Life did not improve much for the Senecas in the years immediately after the Revolution. Her daughter Jane died when she was just fifteen years old. Hiokatoo contracted tuberculosis in 1807, and suffered four years before finally succumbing in 1811. Mary did receive land at the treaty of Big Tree of 1797, and built a house in Gardow Flats. Yet western New York was still a war zone, and American settlement into the backcountry proceeded rapidly. The influx of so many whites brought increased trade and higher rates of whiskey consumption among the Senecas. In the same year she lost her husband, her son John murdered his half-brother Thomas, and a year later, John also murdered Jesse. Mary attributed these senseless tragedies to John’s alcoholism. When she reached her eighties, Mary reflected that her life had been “a tragical medley” that she hoped would “never be repeated.” She died as a Seneca woman in 1833, at the age of ninety-one.


Witness Documents: Mary Jamison

The following passages are taken from Mary Jemison, James E. Seaver, A Narrative of the Life of Mrs. Mary Jemison, (Norman, OK: University of Oklahoma Press, 1992; first published 1824).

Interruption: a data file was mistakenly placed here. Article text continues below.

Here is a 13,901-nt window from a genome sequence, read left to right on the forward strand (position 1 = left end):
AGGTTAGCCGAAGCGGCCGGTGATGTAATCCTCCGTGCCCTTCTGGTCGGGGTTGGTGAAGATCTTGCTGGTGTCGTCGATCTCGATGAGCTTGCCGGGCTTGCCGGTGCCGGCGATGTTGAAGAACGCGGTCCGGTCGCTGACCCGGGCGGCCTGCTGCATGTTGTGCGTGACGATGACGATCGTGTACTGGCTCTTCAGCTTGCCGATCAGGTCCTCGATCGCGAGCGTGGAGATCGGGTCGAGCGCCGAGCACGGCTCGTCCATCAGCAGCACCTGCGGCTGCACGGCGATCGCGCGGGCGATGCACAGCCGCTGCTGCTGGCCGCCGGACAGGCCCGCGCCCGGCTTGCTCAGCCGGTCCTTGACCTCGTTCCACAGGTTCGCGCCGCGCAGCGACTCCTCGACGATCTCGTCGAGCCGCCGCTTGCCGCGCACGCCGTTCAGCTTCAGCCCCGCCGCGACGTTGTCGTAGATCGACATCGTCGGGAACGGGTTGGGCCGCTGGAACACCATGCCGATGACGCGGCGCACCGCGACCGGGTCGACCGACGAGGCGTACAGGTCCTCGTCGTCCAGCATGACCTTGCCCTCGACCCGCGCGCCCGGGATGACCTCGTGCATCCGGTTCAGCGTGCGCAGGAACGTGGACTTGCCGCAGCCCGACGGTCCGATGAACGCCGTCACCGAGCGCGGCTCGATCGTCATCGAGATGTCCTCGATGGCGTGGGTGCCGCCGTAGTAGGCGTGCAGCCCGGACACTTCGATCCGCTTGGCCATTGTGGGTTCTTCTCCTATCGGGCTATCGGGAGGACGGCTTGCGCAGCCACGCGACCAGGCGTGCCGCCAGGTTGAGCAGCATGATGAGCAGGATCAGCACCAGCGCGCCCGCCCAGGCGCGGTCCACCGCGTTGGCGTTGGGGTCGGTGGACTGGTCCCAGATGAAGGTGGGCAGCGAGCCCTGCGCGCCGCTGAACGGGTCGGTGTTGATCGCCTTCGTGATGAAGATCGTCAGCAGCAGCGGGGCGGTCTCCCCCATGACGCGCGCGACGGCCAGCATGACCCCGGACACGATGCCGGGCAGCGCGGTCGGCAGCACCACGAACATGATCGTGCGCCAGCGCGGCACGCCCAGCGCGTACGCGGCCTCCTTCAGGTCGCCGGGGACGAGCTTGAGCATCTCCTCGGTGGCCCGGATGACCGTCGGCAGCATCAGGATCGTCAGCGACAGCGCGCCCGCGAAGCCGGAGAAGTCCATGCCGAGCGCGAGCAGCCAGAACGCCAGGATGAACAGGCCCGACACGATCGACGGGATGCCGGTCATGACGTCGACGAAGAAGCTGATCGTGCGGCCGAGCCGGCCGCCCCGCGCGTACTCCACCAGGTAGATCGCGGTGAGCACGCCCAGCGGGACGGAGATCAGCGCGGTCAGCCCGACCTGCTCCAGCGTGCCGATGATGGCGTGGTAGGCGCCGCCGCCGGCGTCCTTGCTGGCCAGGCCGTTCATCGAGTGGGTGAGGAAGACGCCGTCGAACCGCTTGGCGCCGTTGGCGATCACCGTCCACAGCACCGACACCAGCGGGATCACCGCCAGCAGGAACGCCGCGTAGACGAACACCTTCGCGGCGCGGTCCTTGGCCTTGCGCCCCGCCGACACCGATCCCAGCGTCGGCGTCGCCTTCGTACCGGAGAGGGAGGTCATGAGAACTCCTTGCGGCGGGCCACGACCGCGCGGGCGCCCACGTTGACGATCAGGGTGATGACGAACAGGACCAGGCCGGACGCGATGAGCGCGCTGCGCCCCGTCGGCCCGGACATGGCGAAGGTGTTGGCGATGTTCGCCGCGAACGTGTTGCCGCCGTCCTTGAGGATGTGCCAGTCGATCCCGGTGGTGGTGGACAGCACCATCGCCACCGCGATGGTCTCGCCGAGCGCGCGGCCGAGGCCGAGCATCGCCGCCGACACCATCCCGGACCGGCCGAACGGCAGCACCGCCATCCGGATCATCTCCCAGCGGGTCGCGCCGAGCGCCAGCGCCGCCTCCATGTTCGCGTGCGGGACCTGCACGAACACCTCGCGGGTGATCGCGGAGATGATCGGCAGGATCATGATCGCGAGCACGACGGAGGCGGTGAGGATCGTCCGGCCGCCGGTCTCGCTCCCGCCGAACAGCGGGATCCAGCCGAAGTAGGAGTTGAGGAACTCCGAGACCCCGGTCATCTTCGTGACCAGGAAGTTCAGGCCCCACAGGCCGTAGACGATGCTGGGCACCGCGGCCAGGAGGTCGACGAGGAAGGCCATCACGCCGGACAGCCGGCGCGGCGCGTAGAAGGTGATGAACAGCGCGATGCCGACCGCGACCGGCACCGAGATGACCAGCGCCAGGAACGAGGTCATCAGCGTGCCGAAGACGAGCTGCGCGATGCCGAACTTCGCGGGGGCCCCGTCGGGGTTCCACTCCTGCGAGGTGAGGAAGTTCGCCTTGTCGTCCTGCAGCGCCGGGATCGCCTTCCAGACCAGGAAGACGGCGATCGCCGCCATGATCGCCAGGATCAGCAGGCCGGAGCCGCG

On being taken captive:

. . . Breakfast was not yet ready, when we were alarmed by the discharge of a number of guns, that seemed to be near . . . the party that took us consisted of six Indians and four Frenchmen, who immediately commenced plundering . . . Having taken as much provision as they could carry, they set out with their prisoners in great haste . . . Whenever the little children cried for water, the Indians would make them drink urine or go thirsty. At night they encamped in the woods without fire and without shelter, where we were watched with the greatest vigilance . . . Towards evening we arrived at the border of a dark and dismal swamp . . . Here we had some bread and meat for supper; but the dreariness of our situation, together with the uncertainty under which we all labored, as to our future destiny, almost deprived us of the sense of hunger . . . As soon as I had finished my supper, an Indian took off my shoes and stockings and put a pair of moccasins on my feet, which my mother observed; and believing that they would spare my life, even if they should destroy the other captives, addressed me as near as I can remember in the following words:–